She was conversing.
 
          She clicked the mouse, and the window with other cat on the screen disappeared. LeeLoo hopped down from the desk onto the chair, swirling it around as she disembarked with the grace of only cats. He tapped the door, pushing it open as he peeked around. She jumped up on the bed and curled up into a little ball.
 
          “Did I just see you talking?” he asked her. She didn’t look up. “I know I just saw you talking to another cat. In English.”
 
          Her belly heaved up slowly, then back down. He stared at her, his eyebrows raised as he awaited an answer. He looked up and saw his reflection in the mirror. He looked silly, arms crossed as he interrogated this cat. Of course she hadn’t been speaking, she was a cat. Even in his hippy days, Mike had never heard a cat utter sentient sentiments. The stress from the worst Monday ever was probably taking its toll. Maybe the shower loosened up his mental faculties, maybe –
 
          “So?” she asked him back, raising her head to look him in the eyes. “Are you gonna fill my food bowl, or are you just gonna keep on talking? Go ahead and wrap that towel around you, too. I don't care to see...that.” Her eyes, also, seemed to be speaking a new language, one of stern dominance. He donned the towel, his face scrunched together from so many questions, and then he went into the kitchen, almost tripping on LeeLoo and she wove through his legs.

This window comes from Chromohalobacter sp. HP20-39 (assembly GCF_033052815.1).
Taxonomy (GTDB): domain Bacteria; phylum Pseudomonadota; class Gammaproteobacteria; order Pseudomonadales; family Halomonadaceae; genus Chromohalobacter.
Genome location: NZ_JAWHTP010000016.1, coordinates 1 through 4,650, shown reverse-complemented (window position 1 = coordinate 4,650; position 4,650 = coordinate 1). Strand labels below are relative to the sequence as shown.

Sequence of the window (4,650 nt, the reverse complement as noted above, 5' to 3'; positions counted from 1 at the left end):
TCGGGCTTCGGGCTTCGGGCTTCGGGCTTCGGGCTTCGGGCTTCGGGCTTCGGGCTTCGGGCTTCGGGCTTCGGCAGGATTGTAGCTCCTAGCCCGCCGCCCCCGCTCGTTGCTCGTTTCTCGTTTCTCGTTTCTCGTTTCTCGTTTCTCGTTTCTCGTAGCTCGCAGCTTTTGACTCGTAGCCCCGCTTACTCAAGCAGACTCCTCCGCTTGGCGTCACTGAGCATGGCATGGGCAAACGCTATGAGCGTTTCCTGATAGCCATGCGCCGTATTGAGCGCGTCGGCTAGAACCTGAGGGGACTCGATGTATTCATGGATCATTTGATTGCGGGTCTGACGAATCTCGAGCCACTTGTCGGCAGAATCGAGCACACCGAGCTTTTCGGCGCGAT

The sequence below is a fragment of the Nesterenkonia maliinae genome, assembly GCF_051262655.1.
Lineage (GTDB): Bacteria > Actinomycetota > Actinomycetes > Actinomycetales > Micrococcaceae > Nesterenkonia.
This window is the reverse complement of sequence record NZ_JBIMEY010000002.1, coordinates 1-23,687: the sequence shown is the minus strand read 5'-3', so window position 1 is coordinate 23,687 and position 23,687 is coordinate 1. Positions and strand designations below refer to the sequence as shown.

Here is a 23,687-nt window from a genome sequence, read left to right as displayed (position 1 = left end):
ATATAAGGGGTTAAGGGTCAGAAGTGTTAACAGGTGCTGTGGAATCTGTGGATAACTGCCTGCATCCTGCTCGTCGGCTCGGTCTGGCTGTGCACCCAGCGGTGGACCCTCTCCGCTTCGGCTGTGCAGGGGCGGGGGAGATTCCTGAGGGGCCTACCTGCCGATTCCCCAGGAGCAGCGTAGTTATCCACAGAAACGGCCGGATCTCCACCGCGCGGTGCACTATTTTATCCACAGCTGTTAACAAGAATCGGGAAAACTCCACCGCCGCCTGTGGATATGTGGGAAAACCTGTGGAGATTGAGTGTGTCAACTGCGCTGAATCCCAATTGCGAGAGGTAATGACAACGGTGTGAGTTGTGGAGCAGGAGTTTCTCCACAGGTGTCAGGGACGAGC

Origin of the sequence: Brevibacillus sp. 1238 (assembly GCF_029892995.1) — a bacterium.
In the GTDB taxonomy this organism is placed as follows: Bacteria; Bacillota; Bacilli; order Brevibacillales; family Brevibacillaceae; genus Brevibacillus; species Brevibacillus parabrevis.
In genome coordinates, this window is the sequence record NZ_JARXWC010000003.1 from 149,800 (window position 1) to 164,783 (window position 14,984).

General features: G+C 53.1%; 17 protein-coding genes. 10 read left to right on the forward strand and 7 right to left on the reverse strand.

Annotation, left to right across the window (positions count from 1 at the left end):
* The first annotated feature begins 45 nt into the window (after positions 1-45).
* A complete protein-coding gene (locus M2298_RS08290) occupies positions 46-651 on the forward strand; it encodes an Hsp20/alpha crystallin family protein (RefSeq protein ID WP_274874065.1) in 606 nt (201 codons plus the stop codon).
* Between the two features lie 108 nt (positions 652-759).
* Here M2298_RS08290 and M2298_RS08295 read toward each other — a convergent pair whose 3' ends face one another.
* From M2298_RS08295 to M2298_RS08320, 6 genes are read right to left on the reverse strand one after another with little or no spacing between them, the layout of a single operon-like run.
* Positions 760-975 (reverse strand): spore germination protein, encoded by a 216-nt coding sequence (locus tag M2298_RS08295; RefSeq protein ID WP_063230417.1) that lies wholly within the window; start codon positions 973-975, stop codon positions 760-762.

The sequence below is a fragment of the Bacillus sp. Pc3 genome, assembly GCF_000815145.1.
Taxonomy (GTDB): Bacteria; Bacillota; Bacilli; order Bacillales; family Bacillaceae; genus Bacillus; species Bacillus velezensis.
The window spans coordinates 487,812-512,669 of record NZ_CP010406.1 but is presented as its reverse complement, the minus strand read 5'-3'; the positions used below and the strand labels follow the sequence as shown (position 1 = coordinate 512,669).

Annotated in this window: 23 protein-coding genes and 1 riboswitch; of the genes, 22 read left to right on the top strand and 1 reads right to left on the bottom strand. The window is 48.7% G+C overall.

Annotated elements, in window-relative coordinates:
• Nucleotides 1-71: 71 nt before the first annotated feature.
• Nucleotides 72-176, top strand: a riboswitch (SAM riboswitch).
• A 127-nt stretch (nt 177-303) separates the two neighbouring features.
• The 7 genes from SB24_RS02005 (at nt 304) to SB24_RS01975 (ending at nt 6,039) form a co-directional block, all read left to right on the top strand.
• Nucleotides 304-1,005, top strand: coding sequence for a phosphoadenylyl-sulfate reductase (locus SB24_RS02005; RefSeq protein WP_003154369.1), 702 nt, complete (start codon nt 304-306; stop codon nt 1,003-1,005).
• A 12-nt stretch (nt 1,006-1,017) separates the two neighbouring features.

“Easy,” she instructed. “Don’t walk so rough!”
 
          “Your bowl isn’t even close to being empty,” Mike informed her, his face in a grimace.
 
          “I never said it was empty,” she retorted. “I said I needed it to be full.”
 
          “Okay, we'll talk about your near-perfect English in a bit,” he said down to her, “but what is this attitude? Or...is it...cattitude? Eh?” He smiled, waiting to receive the praise of his wit.
 
          “Our first rule is you shouldn’t make cat jokes,” she said, her eyes squinted and ears back. “They aren't as cute as you think they are.”
 
          “Sorry,” he said.
 
          “Rule number two should address the amount of food in my bowl,” LeeLoo continued. “There should never be space for anything but food. Not even air. Food only and all the time. Is that clear?”
 
          “Yes, ma'am,” he answered, the level of respect surprising himself. He filled the plastic cup up with her food and poured into the meal bowl, the hard bits clinking against the side. She made no move to eat, only sat and stared at him, one ear perked up. “Is there anything else?” he asked. He didn't know if he was being sarcastic or if he really wanted to know.
 
          “Now that you mention it, the faces you make while clipping the claws on your feet are disturbing,” she quipped.
 
          “You seem angry.”
 
          “I don't mean to make you feel inferior,” she said as she gulped a mouthful of food. She bit hard, crunching the food as pieces flew from her mouth.
 
          “That’s not...that’s not what I said,” he spat out, confused.
 
          “I’m not angry,” she continued. “This is my normal attitude. I guess you could call it my...cattitude. Ha HA! That is funny.” She scooped up more kibble into her muzzle. “Hey, next time, will you please buy the seafood medley? This stuff tastes horrible.”
 
          “It’s liver-flavored,” he said.
 
          “Do I look like a species who eats...liver?” She took another bite.
 
          “You’re eating it now,” he countered. “You eat mice. Don't they have livers?”
 
          “That bag you're holding there, is that a bag of rodent livers?”